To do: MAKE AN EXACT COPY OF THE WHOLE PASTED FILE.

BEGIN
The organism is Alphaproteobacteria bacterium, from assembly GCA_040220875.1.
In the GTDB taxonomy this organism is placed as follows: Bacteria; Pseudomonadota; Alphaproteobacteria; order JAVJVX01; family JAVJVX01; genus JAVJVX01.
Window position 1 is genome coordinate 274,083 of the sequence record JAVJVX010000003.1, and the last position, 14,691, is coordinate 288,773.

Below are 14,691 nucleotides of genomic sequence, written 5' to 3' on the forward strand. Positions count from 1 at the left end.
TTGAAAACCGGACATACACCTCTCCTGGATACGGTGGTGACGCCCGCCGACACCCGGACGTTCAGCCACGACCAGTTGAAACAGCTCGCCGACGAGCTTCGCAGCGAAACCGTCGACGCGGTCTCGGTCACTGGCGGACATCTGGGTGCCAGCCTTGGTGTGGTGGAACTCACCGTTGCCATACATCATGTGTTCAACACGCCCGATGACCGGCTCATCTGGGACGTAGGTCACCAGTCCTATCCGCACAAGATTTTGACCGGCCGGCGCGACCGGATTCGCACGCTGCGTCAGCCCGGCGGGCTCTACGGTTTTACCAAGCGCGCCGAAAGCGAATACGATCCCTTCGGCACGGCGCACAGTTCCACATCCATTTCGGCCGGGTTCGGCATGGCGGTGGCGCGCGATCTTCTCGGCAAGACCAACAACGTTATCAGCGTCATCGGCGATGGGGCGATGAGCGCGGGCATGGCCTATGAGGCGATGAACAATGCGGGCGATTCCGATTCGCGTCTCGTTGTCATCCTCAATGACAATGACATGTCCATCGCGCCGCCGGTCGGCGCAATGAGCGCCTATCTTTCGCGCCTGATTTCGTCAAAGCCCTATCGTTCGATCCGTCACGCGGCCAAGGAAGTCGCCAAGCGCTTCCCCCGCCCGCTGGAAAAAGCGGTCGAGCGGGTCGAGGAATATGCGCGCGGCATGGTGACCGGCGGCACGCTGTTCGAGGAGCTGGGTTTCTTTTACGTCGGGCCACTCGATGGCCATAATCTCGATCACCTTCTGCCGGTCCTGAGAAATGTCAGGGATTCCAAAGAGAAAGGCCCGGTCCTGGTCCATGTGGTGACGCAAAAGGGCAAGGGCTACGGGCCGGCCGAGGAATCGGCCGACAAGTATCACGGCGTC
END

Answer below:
The organism is Alphaproteobacteria bacterium, from assembly GCA_040220875.1.
In the GTDB taxonomy this organism is placed as follows: Bacteria; Pseudomonadota; Alphaproteobacteria; order JAVJVX01; family JAVJVX01; genus JAVJVX01.
Window position 1 is genome coordinate 274,083 of the sequence record JAVJVX010000003.1, and the last position, 14,691, is coordinate 288,773.

Below are 14,691 nucleotides of genomic sequence, written 5' to 3' on the forward strand. Positions count from 1 at the left end.
TTGAAAACCGGACATACACCTCTCCTGGATACGGTGGTGACGCCCGCCGACACCCGGACGTTCAGCCACGACCAGTTGAAACAGCTCGCCGACGAGCTTCGCAGCGAAACCGTCGACGCGGTCTCGGTCACTGGCGGACATCTGGGTGCCAGCCTTGGTGTGGTGGAACTCACCGTTGCCATACATCATGTGTTCAACACGCCCGATGACCGGCTCATCTGGGACGTAGGTCACCAGTCCTATCCGCACAAGATTTTGACCGGCCGGCGCGACCGGATTCGCACGCTGCGTCAGCCCGGCGGGCTCTACGGTTTTACCAAGCGCGCCGAAAGCGAATACGATCCCTTCGGCACGGCGCACAGTTCCACATCCATTTCGGCCGGGTTCGGCATGGCGGTGGCGCGCGATCTTCTCGGCAAGACCAACAACGTTATCAGCGTCATCGGCGATGGGGCGATGAGCGCGGGCATGGCCTATGAGGCGATGAACAATGCGGGCGATTCCGATTCGCGTCTCGTTGTCATCCTCAATGACAATGACATGTCCATCGCGCCGCCGGTCGGCGCAATGAGCGCCTATCTTTCGCGCCTGATTTCGTCAAAGCCCTATCGTTCGATCCGTCACGCGGCCAAGGAAGTCGCCAAGCGCTTCCCCCGCCCGCTGGAAAAAGCGGTCGAGCGGGTCGAGGAATATGCGCGCGGCATGGTGACCGGCGGCACGCTGTTCGAGGAGCTGGGTTTCTTTTACGTCGGGCCACTCGATGGCCATAATCTCGATCACCTTCTGCCGGTCCTGAGAAATGTCAGGGATTCCAAAGAGAAAGGCCCGGTCCTGGTCCATGTGGTGACGCAAAAGGGCAAGGGCTACGGGCCGGCCGAGGAATCGGCCGACAAGTATCACGGCGTC